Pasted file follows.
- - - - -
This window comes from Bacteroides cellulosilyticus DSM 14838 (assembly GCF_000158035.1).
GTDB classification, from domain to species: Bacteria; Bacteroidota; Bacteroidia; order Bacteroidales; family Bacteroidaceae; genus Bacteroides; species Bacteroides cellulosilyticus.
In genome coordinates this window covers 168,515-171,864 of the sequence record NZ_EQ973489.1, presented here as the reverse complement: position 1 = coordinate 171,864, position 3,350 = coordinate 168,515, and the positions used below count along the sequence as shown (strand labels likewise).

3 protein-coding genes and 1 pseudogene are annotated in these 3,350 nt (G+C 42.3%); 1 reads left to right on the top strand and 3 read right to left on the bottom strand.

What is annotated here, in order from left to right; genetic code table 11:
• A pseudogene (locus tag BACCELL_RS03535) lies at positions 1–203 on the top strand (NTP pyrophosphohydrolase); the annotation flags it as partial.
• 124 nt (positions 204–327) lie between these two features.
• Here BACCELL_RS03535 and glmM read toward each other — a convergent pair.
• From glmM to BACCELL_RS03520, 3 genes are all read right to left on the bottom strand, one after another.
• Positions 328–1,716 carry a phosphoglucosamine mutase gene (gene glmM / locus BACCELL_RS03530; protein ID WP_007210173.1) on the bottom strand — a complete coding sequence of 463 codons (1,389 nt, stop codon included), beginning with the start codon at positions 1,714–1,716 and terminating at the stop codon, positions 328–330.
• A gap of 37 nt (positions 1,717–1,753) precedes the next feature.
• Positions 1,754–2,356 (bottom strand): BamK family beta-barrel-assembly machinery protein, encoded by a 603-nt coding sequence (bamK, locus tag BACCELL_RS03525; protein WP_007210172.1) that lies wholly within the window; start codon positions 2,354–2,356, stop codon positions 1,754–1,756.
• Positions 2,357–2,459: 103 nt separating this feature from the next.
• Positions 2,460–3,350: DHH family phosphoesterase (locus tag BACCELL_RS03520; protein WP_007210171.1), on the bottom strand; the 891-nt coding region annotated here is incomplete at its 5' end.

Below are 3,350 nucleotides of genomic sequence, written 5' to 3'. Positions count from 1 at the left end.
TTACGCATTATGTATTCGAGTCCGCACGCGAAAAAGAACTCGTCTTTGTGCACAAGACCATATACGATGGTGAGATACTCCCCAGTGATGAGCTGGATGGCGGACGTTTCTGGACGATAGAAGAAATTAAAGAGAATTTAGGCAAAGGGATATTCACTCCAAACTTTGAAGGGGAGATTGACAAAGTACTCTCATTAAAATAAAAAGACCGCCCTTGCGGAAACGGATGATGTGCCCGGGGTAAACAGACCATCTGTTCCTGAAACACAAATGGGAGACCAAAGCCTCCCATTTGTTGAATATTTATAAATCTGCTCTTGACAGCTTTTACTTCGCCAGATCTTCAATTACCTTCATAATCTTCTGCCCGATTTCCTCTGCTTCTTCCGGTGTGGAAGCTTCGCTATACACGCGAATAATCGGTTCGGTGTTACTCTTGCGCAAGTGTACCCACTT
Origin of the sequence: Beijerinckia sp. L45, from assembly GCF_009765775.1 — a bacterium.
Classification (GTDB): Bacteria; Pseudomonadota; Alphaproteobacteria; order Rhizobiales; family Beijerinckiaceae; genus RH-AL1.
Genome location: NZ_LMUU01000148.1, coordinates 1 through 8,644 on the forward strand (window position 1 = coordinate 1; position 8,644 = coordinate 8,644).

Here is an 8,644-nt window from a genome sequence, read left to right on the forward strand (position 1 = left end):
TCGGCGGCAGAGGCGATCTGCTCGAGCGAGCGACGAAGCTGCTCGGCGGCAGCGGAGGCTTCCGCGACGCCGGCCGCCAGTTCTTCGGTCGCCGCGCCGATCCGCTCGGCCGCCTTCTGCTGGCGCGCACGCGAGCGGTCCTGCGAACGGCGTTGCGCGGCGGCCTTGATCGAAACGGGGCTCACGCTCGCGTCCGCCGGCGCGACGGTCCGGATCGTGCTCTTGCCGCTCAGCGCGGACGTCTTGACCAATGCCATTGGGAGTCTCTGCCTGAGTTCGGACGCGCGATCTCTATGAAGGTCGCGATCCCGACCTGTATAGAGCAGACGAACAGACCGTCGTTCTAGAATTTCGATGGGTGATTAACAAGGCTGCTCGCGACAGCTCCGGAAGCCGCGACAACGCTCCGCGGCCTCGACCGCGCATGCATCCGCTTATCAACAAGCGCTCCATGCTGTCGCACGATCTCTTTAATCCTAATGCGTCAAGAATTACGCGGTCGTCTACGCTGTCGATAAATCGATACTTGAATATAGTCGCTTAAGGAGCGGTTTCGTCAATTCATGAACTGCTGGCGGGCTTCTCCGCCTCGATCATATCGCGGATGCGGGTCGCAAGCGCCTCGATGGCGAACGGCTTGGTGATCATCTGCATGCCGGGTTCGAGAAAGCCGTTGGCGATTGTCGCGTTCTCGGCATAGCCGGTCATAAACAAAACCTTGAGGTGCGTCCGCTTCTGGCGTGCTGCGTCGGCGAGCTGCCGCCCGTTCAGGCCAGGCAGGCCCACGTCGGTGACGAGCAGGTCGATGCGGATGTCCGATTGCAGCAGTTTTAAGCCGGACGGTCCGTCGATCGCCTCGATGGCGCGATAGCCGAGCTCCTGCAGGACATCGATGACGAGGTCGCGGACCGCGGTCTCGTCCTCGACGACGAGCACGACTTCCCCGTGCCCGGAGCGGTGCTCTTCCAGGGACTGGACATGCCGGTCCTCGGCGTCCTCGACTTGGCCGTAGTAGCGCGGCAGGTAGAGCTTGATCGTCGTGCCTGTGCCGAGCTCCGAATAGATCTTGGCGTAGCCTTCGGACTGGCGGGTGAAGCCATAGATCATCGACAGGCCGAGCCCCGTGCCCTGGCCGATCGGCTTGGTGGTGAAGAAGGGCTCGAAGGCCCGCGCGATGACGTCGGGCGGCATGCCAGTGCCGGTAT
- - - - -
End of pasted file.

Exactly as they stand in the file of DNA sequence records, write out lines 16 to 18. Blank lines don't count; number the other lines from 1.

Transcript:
TTACGCATTATGTATTCGAGTCCGCACGCGAAAAAGAACTCGTCTTTGTGCACAAGACCATATACGATGGTGAGATACTCCCCAGTGATGAGCTGGATGGCGGACGTTTCTGGACGATAGAAGAAATTAAAGAGAATTTAGGCAAAGGGATATTCACTCCAAACTTTGAAGGGGAGATTGACAAAGTACTCTCATTAAAATAAAAAGACCGCCCTTGCGGAAACGGATGATGTGCCCGGGGTAAACAGACCATCTGTTCCTGAAACACAAATGGGAGACCAAAGCCTCCCATTTGTTGAATATTTATAAATCTGCTCTTGACAGCTTTTACTTCGCCAGATCTTCAATTACCTTCATAATCTTCTGCCCGATTTCCTCTGCTTCTTCCGGTGTGGAAGCTTCGCTATACACGCGAATAATCGGTTCGGTGTTACTCTTGCGCAAGTGTACCCACTT
Origin of the sequence: Beijerinckia sp. L45, from assembly GCF_009765775.1 — a bacterium.
Classification (GTDB): Bacteria; Pseudomonadota; Alphaproteobacteria; order Rhizobiales; family Beijerinckiaceae; genus RH-AL1.